Those news “revelations” which led the Pilot to call for McDonnell’s head have to do with actions taken by the First Lady as regards the buying/selling of Star Scientific Stock. According to McDonnell, he knew nothing about it until after the fact. This still leaves a lot of time unaccounted for, and this plays directly into what he knew or didn’t know when filing his disclosure forms as required by state law. Moreover, unconfirmable press reports say Jonnie Williams disputes the Governor and First Lady on what they knew and what they told him they wanted to do to help him.

    It all looks Bad for Bob, and deservedly so: “what a web we weave when we practice to deceive” is the adage that comes to mind. Bob says he wasn’t trying to deceive, at least not criminally and indeed not at all in this particular instance. He says he was kept in the dark by his wife. This seems a little hard to believe given the facts confirmed by the Governor’s defense team and the First Lady’s new defense lawyer. BUT there is no way for the Pilot to know any more than they read in other newspaper accounts!

    The point being: The Pilot’s call for resignation is a reaction to press reports, not prosecutorial evidence. It may all be true, the Pilot’s speculation included. But again: Call me old fashioned, but this idea of having the hanging BEFORE we know all the evidence doesn’t work for me.

    Moreover, the Pilot’s logic as to why McDonnell is not capable of cleaning up the ethical mess required as Job #1 of any governor suggests they believe both Cuccinelli and McAuliffe are unqualified to be the next Governor, and should probably quit the race the way McDonnell should quit the Governorship.  This is an absurd result, not unexpected from irresponsible and reckless editorializing. How can the Pilot possibly back either man for Governor at this point without a cleverly constructed argument to justify why their political preference should be held to a lower standard? That’s the problem with such moralizing: you put yourself in an untenable posture for political, not moral, reasons.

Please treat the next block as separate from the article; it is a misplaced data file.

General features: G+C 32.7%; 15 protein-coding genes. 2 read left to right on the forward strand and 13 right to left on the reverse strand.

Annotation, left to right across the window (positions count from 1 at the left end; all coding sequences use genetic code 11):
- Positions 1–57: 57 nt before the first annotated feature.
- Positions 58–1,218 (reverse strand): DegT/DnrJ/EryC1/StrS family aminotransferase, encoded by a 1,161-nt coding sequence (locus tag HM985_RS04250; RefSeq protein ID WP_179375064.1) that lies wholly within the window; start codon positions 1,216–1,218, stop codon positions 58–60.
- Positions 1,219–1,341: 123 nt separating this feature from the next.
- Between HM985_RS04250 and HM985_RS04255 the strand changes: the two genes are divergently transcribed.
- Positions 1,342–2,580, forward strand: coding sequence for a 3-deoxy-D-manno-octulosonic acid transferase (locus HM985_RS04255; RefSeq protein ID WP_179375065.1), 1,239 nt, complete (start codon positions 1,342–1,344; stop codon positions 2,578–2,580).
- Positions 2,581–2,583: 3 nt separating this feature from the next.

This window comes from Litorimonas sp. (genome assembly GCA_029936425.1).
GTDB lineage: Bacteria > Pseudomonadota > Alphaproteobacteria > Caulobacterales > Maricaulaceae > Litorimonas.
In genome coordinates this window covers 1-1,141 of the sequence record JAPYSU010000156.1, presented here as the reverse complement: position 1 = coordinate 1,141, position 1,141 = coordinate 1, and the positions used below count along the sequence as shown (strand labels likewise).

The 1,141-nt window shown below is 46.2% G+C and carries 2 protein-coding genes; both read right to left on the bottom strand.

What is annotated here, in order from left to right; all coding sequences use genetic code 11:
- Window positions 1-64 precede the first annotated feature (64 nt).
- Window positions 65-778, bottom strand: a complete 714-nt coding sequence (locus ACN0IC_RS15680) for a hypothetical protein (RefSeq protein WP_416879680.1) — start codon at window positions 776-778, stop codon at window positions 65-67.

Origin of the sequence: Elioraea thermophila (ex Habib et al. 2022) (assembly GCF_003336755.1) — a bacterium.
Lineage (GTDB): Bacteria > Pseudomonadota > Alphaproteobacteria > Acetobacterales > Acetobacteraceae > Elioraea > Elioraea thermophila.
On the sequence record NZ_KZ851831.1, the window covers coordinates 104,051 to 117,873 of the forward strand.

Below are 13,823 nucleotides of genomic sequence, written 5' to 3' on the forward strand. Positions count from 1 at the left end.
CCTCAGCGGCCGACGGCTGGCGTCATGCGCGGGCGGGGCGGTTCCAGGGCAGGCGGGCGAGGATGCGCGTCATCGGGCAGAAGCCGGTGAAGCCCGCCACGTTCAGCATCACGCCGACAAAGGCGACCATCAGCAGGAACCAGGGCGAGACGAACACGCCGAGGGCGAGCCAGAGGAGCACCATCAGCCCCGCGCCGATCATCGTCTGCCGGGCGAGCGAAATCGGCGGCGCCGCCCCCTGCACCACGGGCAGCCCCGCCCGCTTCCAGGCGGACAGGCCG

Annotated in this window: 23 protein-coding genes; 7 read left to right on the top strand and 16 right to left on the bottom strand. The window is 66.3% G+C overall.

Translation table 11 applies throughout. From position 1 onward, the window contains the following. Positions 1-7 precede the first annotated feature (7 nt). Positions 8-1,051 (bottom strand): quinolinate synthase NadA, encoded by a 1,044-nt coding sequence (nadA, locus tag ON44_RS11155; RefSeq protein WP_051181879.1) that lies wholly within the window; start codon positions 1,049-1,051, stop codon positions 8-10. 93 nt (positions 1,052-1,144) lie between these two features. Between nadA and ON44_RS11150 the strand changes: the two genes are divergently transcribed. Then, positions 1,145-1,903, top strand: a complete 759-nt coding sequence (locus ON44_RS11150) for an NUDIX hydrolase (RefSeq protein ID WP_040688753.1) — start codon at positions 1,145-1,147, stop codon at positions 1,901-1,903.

Bottom line: This is not the 14th century, women are not the property of their fathers or husbands or the state. Mrs. McDonnell is an independent person who surely has the right to buy and sell stock without telling her husband. Ergo, her husband doesn’t automatically get blamed for such activity.  The Governor says he didn’t know about his wife’s actions. Furthermore, the Governor’s lawyers, along with the First Lady’s counsel, say Mr. Williams is a liar willing to say anything to avoid prosecution.